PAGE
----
What is Bandwidth Baud Bit Bitrate Clob Byte
Bandwidth: Computers are connected through cables all over the world, which also connects one to their ISP (Internet Service Provider). An ISP has super high internet speed and doles out small chunks of this internet for those using it in their homes. The speed of this internet connection on your preferred device all depends on bandwidth.
The bandwidth hinges on wires that connect to the modem, which then connects to the ISP. Depending on the thickness of the wires, your internet speed will be slow or fast.
Example 1: Dial-up: connected by a telephone line to ISP, the bandwidth is usually 50kbps (or 50,000 bits/second). This is slow.
Example 2: Broadband: Usually between 128kbps and 2,000kbps or even more. This is fast.
Baud: The term baud is up for much debate. Baud was used to describe the number of signalling elements (information) that occurred each second in a telecommunication sense. The term was replaced by the more accurate and relevant ‘bits per second’ (or bps) to describe the measurement of the speed of signalling or data transfer. However, as previously stated, this term is up for much debate as people question whether it still has any purpose in the telecommunication world.
Bit: A bit, or binary digit, is the smallest unit of information. It represents one single basic unit of information in connection with computers. Like all electrical machinery, a computer has two states: “on” (1) and “off” (0). A bit is both a 1 and a 0.
Example: coding for words in computers is only written in a series of 1 and 0. The letter “A” is stored on a computer as 01000001.
Bitrate: The bit rate (sometimes written as bitrate) is the number of bits per second that can be transmitted along a digital network or conveyed per unit of time.
Blob: Blob (pronounced BLAHB), or binary large object, is a storage space for binary data (see bit). Due to the fact that it can store larger objects, image and sound files are generally stored, uploaded or downloaded via this.
Bps: Bps, or bits per second (bit/sec), is common measurement for the speed of data travel for computer modems and transmission carriers. (See bit and baud).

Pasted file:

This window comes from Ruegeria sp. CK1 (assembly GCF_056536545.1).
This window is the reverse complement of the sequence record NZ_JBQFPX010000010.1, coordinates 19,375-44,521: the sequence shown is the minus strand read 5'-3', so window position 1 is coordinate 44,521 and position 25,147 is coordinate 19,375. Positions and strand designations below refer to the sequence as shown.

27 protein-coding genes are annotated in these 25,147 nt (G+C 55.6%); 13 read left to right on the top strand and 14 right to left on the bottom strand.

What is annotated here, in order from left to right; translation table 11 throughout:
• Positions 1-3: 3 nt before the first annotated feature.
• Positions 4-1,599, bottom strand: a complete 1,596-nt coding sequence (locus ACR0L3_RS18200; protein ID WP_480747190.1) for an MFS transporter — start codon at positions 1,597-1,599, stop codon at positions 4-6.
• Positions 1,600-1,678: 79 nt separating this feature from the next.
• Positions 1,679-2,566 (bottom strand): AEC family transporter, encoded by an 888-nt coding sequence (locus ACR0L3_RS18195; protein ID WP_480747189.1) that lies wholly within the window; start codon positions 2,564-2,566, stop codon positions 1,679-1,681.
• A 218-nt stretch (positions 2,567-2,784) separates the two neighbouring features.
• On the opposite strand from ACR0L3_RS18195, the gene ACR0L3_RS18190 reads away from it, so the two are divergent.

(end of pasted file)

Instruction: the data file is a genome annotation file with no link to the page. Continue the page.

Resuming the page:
Byte: In short, a byte is larger than a bit (and, in fact, made of bits). There are 1024 bytes in 1 KB (kilobyte): 10010101 = exactly 1 byte. In early computing days, only 8 bits could be send and received at a time, so it made sense to join these 8 lines together with other 8 lines (of bits) to make a byte.
Example: In a small gif image of about 4000KB, there are roughly 4000 lines of 8 bits (1’s and 0’s). So, 8 x 4000 = 32,000 1’s and 0’s for a single small gif image.
CLOB: CLOB (character binary object) is just like BLOB, only it is used to store large formatted and unformatted texts: such as JSON’s and XML docs.
Data: Every single piece of software is divided into two categories: 1. Data; and 2. Programs. Programs are actually collections of instructions for manipulating data and data refers to bits or bytes stored in electronic memory. The correct way to describe multiple data is datum but the word data has taken over as both the singular and plural meaning.
Data Transfer Rate: In short, the term ‘data transfer rate’, refers to the amount of digital data moved from one place to another. Typically measured in bps (bits per second), this is often confused for bytes per second because there are 8 bits (b) to a byte (B) and, when abbreviated, they appear similar.
Example: a data transfer rate of 80Mbps is only transferring 10MB per second. ISP companies use the term Mbps to make it look like their customers get more for their money.